Iran tested a wide variety of weapons, including ballistic missiles, drones and tanks, during a war game between December 20 and 24. The Great Prophet 17 exercise was held along the Persian Gulf coast in the southern provinces of Bushehr, Hormozgan and Khuzestan.
The ground, naval and aerospace units of the Islamic Revolutionary Guard Corps (IRGC) participated in the war game. Major General Mohammad Bagheri, the chief of staff of the Armed Forces, said that the drills were a response to the “recent empty threats of the Zionist regime,” a reference to Israeli officials discussing a potential strike on Iranian nuclear facilities.
During the war game, the IRGC simultaneously launched 16 ballistic missiles at a model of Israel’s Dimona nuclear facility. Major General Bagheri warned that the site in the middle of the Negev Desert would a be “prime target” if war broke out between the regional rivals. He claimed that Iran could overcome Israeli air defenses, including the advanced Iron Dome system. The drill was “not a show per se,” Bagheri added. “It was complete simulation of reality … [in which] the site will be entirely blown up."
All of the missiles were fired from mobile launchers – known as transporter erector launchers (TELs). The IRGC fired six types of missiles at the mockup of Dimona, including:
- The Sejjil is a medium-range ballistic missile with a range of up to 2,000 km (1,250 miles).
- The Ghadr is a medium-range ballistic missile with a range of up to 1,950 km (1,200 miles).
- The Emad is a medium-range ballistic missile with a range of up to 1,700 km (1,050 miles).
- The Dezful is a medium-range ballistic missile with a range of up to 1,000 km (620 miles).
- The Zolfaghar is a short-range ballistic missile with a range of up to 700 km (430 miles).
- The Zelzal family of rockets and missiles includes several variants with different ranges. The four used in the drill appeared to be Zelzal-2s with upgraded with guidance systems, potentially increasing the range from 210 km (130 miles) up to 300 km (185 miles).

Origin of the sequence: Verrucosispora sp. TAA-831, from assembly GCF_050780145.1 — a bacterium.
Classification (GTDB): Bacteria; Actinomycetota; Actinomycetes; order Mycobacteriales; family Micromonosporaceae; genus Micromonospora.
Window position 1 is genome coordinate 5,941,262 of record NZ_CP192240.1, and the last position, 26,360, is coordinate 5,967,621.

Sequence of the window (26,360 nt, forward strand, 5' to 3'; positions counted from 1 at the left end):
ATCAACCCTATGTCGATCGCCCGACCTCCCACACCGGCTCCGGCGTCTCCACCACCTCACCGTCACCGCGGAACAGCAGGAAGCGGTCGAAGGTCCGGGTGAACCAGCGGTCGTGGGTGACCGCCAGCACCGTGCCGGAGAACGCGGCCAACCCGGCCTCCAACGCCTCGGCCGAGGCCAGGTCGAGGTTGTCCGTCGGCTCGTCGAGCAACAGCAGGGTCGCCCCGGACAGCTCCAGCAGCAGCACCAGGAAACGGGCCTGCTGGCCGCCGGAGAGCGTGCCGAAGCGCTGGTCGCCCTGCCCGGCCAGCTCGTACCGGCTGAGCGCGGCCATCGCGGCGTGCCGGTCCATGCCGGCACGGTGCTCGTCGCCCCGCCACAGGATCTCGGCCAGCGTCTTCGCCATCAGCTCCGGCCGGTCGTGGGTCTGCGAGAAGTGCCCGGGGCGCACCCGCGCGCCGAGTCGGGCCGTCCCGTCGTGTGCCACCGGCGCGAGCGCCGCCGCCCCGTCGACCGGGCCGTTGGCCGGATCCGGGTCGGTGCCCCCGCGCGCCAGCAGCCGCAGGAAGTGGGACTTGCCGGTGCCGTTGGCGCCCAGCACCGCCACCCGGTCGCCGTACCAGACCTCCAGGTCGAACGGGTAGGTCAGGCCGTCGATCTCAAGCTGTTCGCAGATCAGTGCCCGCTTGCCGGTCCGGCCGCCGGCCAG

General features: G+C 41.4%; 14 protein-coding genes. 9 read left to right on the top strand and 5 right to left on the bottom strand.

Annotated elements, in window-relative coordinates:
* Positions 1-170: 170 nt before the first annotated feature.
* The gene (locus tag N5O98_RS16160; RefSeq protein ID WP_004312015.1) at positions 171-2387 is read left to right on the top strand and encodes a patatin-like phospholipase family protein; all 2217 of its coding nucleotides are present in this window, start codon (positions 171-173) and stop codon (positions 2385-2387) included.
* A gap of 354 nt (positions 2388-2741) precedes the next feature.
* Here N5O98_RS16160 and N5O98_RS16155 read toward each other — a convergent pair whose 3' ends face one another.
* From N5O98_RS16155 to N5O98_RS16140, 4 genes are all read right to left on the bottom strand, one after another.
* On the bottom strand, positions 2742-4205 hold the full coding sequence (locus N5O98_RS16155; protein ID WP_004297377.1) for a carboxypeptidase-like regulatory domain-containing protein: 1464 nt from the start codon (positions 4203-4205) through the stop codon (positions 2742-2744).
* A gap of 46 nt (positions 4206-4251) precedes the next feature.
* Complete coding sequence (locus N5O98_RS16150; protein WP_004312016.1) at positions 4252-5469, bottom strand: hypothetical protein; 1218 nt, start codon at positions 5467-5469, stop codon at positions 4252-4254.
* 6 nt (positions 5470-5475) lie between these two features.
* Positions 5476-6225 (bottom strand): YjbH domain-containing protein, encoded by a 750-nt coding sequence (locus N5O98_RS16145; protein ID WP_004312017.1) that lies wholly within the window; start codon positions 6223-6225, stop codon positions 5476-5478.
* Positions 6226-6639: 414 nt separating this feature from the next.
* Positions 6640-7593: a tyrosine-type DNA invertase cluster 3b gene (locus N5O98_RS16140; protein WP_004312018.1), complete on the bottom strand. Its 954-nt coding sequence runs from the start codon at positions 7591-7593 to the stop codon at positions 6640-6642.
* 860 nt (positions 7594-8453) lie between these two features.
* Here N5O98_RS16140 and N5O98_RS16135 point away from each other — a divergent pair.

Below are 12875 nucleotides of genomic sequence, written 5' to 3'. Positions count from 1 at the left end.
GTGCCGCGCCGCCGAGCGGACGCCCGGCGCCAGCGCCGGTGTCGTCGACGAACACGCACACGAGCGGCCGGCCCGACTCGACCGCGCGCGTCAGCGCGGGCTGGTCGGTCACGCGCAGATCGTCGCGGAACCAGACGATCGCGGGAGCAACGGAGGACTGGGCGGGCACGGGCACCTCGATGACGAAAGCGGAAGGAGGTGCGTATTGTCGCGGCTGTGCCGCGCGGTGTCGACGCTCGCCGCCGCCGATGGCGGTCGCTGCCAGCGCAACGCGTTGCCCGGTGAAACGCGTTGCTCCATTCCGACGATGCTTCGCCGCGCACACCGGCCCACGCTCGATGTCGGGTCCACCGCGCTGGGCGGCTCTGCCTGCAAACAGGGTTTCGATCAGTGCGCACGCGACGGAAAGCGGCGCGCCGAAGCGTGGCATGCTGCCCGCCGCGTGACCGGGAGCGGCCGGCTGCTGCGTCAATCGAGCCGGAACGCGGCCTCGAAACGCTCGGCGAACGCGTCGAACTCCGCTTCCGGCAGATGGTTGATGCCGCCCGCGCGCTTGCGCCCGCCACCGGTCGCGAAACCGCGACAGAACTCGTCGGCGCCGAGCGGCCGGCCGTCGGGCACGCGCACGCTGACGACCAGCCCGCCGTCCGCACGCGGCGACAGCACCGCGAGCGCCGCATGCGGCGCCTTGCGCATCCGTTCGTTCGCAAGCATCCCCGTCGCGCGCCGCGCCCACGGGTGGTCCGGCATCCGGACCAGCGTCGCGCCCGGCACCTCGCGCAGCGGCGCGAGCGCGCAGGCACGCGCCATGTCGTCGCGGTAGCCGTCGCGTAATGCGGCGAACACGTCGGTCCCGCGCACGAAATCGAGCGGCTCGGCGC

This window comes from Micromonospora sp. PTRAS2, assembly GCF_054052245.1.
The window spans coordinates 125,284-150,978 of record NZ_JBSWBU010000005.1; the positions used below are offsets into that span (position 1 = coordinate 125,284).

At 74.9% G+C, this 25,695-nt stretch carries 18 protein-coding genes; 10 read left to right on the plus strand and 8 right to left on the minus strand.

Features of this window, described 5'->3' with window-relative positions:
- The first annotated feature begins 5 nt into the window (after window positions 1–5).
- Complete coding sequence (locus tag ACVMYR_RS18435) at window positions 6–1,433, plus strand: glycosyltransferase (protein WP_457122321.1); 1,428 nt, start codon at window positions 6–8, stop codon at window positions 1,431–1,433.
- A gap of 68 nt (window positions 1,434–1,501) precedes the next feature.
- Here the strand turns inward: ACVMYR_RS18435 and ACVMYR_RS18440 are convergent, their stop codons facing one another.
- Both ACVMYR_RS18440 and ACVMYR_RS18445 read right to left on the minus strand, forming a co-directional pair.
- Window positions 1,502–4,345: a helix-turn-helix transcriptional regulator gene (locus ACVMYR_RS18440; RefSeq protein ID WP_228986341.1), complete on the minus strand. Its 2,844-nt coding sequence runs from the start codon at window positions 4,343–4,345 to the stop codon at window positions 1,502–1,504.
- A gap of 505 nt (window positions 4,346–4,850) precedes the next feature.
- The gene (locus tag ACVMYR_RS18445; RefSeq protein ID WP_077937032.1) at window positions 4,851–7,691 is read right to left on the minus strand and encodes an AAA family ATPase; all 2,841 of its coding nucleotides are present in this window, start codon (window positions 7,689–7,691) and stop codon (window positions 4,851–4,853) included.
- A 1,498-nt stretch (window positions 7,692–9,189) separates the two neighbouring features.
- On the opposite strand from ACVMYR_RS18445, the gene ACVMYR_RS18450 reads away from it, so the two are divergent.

Major General Bagheri warned that the 16 missiles were just “a small part of hundreds of missiles that can simultaneously hit any target in a country that conspires to attack the Islamic Republic, and cause total destruction.” General Amir Ali Hajizadeh, the commander of the IRGC Aerospace Force, claimed that Iran’s missiles could move in different directions, which would make intercepting them more difficult. “Some hundreds of billions of dollars of our enemy's investments have gone down the drain. In other words, they are useless now.”
The IRGC also flew at least four types of drones during the war game, including:
- The Shahed-129 is a heavy-weight drone used for surveillance and combat. It has a range of at least 1,700 km (1,050 miles).
- The Mohajer-6 is a medium-weight drone used for surveillance and combat. It has a range of up to 200 km (120 km).
- The Ababil-2 is a light-weight drone used for surveillance, training and combat. It has a range of up to 100 km (62 miles). Suicide variants were used in the drill.
- The Shahed-136 is a suicide drone with an estimated range of up to 2,200 km (1,360 miles).
During the war game, Iran unveiled a new launcher for the Shahed-136 that can be mounted on a truck. The launcher had spaces for five drones.
During an island defense simulation, the IRGC Navy tested ballistic and cruise missiles fired from patrol boats as well as drones. For the first time, it launched Fath semi-ballistic missiles. The short-range projectiles were launched from land at targets on the water.
“Our war game was to destroy the enemy before it can reach our shores,” Rear Admiral Alireza Tangsiri said. “The message of this maneuver to our enemies is that we will never allow a country to threaten Iran's territorial waters, we will definitely blind any enemy who seeks to threaten the country and cut the hands that want to encroach on Iran.”
The IRGC Ground Forces tested a new tank, the Karrar, which is based on the Soviet-era T-72. The Karrar was first unveiled in 2017, but had not been seen in service until the Great Prophet drill. The tank was fitted with special equipment that dampens the heat given off by the vehicle to conceal it from infrared radar detection.
The IRGC also used helicopters and armored vehicles to attack land targets. The IRGC Ground Force is a “reassuring guarantee of independence, territorial integrity, and national security for the country,” Major General Hossein Salami, the commander of the IRGC, said.
Garrett Nada, managing editor of The Iran Primer, assembled this report.